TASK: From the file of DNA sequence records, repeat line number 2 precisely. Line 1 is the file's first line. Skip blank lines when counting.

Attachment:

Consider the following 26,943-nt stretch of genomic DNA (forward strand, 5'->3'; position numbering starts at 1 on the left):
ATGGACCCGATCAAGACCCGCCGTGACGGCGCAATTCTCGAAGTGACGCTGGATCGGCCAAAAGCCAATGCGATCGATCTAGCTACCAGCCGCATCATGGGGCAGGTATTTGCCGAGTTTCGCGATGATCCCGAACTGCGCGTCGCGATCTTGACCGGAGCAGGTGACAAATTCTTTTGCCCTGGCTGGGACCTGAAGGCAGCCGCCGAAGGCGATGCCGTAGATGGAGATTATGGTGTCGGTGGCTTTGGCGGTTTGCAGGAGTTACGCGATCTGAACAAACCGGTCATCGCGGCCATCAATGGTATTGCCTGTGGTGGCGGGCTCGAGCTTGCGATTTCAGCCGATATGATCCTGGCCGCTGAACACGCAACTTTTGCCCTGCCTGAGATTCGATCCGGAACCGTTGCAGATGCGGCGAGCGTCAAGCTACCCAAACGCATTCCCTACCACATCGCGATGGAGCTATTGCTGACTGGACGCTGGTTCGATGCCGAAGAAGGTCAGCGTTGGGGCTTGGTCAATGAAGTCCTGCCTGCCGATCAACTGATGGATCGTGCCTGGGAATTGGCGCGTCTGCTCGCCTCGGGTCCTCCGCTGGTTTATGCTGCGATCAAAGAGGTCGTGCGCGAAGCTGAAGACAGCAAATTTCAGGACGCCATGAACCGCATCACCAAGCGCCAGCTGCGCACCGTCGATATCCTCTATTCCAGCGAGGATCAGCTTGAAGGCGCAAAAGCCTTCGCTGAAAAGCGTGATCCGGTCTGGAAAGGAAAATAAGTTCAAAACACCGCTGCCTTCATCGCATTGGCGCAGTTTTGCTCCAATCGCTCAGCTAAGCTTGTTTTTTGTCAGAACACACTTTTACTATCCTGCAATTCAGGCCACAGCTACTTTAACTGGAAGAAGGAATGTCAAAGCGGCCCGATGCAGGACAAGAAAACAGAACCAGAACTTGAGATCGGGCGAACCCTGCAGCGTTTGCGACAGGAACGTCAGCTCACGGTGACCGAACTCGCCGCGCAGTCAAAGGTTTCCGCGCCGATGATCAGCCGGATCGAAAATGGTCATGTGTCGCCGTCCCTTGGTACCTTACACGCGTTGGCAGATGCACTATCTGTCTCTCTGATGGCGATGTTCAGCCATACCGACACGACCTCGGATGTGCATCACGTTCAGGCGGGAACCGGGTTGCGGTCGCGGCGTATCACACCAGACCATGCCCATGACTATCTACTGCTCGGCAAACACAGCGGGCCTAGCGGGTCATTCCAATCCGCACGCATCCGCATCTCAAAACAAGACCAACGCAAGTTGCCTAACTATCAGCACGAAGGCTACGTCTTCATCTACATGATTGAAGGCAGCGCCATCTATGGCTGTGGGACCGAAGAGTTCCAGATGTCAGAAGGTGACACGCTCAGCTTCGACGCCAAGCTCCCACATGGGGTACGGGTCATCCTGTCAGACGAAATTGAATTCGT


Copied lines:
ATGGACCCGATCAAGACCCGCCGTGACGGCGCAATTCTCGAAGTGACGCTGGATCGGCCAAAAGCCAATGCGATCGATCTAGCTACCAGCCGCATCATGGGGCAGGTATTTGCCGAGTTTCGCGATGATCCCGAACTGCGCGTCGCGATCTTGACCGGAGCAGGTGACAAATTCTTTTGCCCTGGCTGGGACCTGAAGGCAGCCGCCGAAGGCGATGCCGTAGATGGAGATTATGGTGTCGGTGGCTTTGGCGGTTTGCAGGAGTTACGCGATCTGAACAAACCGGTCATCGCGGCCATCAATGGTATTGCCTGTGGTGGCGGGCTCGAGCTTGCGATTTCAGCCGATATGATCCTGGCCGCTGAACACGCAACTTTTGCCCTGCCTGAGATTCGATCCGGAACCGTTGCAGATGCGGCGAGCGTCAAGCTACCCAAACGCATTCCCTACCACATCGCGATGGAGCTATTGCTGACTGGACGCTGGTTCGATGCCGAAGAAGGTCAGCGTTGGGGCTTGGTCAATGAAGTCCTGCCTGCCGATCAACTGATGGATCGTGCCTGGGAATTGGCGCGTCTGCTCGCCTCGGGTCCTCCGCTGGTTTATGCTGCGATCAAAGAGGTCGTGCGCGAAGCTGAAGACAGCAAATTTCAGGACGCCATGAACCGCATCACCAAGCGCCAGCTGCGCACCGTCGATATCCTCTATTCCAGCGAGGATCAGCTTGAAGGCGCAAAAGCCTTCGCTGAAAAGCGTGATCCGGTCTGGAAAGGAAAATAAGTTCAAAACACCGCTGCCTTCATCGCATTGGCGCAGTTTTGCTCCAATCGCTCAGCTAAGCTTGTTTTTTGTCAGAACACACTTTTACTATCCTGCAATTCAGGCCACAGCTACTTTAACTGGAAGAAGGAATGTCAAAGCGGCCCGATGCAGGACAAGAAAACAGAACCAGAACTTGAGATCGGGCGAACCCTGCAGCGTTTGCGACAGGAACGTCAGCTCACGGTGACCGAACTCGCCGCGCAGTCAAAGGTTTCCGCGCCGATGATCAGCCGGATCGAAAATGGTCATGTGTCGCCGTCCCTTGGTACCTTACACGCGTTGGCAGATGCACTATCTGTCTCTCTGATGGCGATGTTCAGCCATACCGACACGACCTCGGATGTGCATCACGTTCAGGCGGGAACCGGGTTGCGGTCGCGGCGTATCACACCAGACCATGCCCATGACTATCTACTGCTCGGCAAACACAGCGGGCCTAGCGGGTCATTCCAATCCGCACGCATCCGCATCTCAAAACAAGACCAACGCAAGTTGCCTAACTATCAGCACGAAGGCTACGTCTTCATCTACATGATTGAAGGCAGCGCCATCTATGGCTGTGGGACCGAAGAGTTCCAGATGTCAGAAGGTGACACGCTCAGCTTCGACGCCAAGCTCCCACATGGGGTACGGGTCATCCTGTCAGACGAAATTGAATTCGT